OnScreen Review: "Isle of Dogs"

Ken Jones

  • Chief Film Critic

There is a 2012 piece in The New Yorker that came out after Moonrise Kingdom (my favorite Wes Anderson film), titled “Does Wes Anderson Hate Dogs?” Given the fate of Buckley in The Royal Tenenbaums and Snoopy in Moonrise Kingdom (still my favorite Wes Anderson film), I suppose it was a fair question to ask. Maybe Wes Anderson read that article, maybe he didn’t, but Isle of Dogs is an emphatic answer to that question, not in the least because the title literally sounds like “I love dogs” when spoken quickly. It’s also Anderson’s second stop-motion animated feature after his 2009 adaptation Fantastic Mr. Fox.

Every film Anderson makes is an ornate and elaborate structure, and this doggy tale is no exception. Also like every Anderson feature, it’s also earnest and playful and fully of whimsy. In a near-future fictional Japanese city called Megasaki City, dogs have been exiled to Trash Island. There are two reasons for this: an outbreak of dog flu and a long-standing enmity between the ruler of Megasaki City, cat-lover Mayor Kobayashi, and the dog population. Five dogs on the island, Chief (Bryan Cranston), Rex (Edward Norton), King (Bob Balaban), Boss (Bill Murray), and Duke (Jeff Goldblum) attempt to help a teenage boy who crash lands on the island in the search for his dog, Spots.

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Obviously, attention to detail and production design are a significant aspect of the Wes Anderson aesthetic in all of his films. Plenty of people have dissected the visual style and symmetry of his films and appreciate them just on that level. Those people will not be disappointed as there is plenty to delight in here. It has been a while since I have seen Fantastic Mr. Fox, but the production design here feels exponentially more detailed than even that film. The detail of the dogs is impressive, but I found some of the larger sets depicting the city and even the island breathtaking, and wondered how they created displays so beautiful and so full of minor, intricate details.

The delight for me in Anderson’s films is not the ornate beauty of it all, which is impressive, but the unique characters and how they interact with each other and the quirky world that Anderson has created for them. Cranston’s Chief is the de facto leader of his pack, though the rest continually resist his leadership, with Norton’s Rex regularly insisting they put things up to a vote. Goldblum’s Duke begins everything he says with, “You heard the rumor, right?” Over the course of the movie the young boy attempts to bond with Chief and the development of their relationship is a focal point. Anderson also throws in a litter of great minor supporting roles, both human and canine, from a loud and outspoken American exchange student voiced by Greta Gerwig to a pug named Oracle that can see the future voiced by Tilda Swinton.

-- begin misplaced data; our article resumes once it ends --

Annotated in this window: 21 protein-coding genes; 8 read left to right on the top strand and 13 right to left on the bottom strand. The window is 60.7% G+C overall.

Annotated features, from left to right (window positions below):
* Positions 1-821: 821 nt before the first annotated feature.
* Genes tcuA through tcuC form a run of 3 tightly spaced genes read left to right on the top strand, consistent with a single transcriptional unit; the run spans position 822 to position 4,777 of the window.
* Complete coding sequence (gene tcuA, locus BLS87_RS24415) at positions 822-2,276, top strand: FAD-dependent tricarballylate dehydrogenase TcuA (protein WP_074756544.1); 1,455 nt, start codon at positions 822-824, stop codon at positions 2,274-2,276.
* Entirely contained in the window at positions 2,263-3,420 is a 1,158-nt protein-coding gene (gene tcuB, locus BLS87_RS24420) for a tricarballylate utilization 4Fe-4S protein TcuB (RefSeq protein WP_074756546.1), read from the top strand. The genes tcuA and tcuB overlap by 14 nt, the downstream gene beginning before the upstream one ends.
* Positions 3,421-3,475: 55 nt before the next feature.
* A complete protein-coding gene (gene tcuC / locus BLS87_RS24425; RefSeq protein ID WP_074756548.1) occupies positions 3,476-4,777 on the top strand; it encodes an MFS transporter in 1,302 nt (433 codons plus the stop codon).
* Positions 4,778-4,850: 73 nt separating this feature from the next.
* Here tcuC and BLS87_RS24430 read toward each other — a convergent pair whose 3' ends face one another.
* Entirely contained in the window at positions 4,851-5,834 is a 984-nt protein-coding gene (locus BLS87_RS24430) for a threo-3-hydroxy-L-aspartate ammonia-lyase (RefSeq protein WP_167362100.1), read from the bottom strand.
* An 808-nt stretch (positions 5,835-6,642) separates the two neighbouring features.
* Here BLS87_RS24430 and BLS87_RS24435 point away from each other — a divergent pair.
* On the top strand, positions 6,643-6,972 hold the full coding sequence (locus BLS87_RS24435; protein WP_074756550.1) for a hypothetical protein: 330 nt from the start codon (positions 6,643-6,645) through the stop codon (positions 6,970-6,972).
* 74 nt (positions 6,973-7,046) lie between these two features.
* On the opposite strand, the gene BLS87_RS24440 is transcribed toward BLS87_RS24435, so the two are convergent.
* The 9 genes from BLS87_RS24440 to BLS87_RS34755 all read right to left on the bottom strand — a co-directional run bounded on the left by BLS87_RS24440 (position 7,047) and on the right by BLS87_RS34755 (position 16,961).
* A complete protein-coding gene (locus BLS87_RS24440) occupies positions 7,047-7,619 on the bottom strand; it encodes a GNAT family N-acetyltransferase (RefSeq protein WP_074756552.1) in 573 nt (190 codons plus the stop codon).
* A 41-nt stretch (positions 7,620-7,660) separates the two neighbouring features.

When we first meet this pack of dogs they get into a fight with another pack of dogs over a bag of garbage. The stop-motion animation is terrific as the scrum they get into turns them from individual dogs into a giant mass of dust, fur, limbs, and commotion, like a cartoon brought to life. These visual flourishes happen several times and are a treat every time. The greatest treat of the film, however, is a sequence in the middle of the film where a chef prepares sushi.

Anderson weaves a rich tapestry to great charm with this story. It’s steeped in Japanese cultural markings, from Hokusai paintings to art depicting samurai battles, all of which have been adjusted to incorporate dogs into the telling of the tale. There have been some vocal criticisms of the film in how it handles racial stereotypes and engages in cultural appropriation, but I find it hard to level such charges because I see the film as being made, like Fantastic Mr. Fox, as primarily for children but also to be enjoyed and more deeply appreciated by adults. Being a kids movie isn’t a get out of jail free card, but it does explain why there would be more 30,000 ft. view of including these things rather than a more nuanced take.

It’s hard not to see a bit of political commentary from Anderson here as well toward authoritarian figures like the mayor. The mayor scapegoats the dogs to get them deported to Trash Island and out of the city. He stokes the fears of the people of Megasaki City that dog flu will eventually threaten the human population, even though it has not yet, and he resists and rejects his scientists’ attempts at a cure. It’s telling that a simple haiku that ends asking “What happened to ‘Man’s Best Friend?’” brings an audience to a near revolt.

It’s an impressively curated little world that Anderson has created in Megasaki City and Trash Island. Isle of Dogs has immediately jumped to the head of the line for my favorite films of the year so far, a stop-motion delight that all ages of viewers can enjoy. Wes Anderson’s creativity and style blossom in this simple but resonate story of a boy and his dog.

Rating: 4.5 out of 5 stars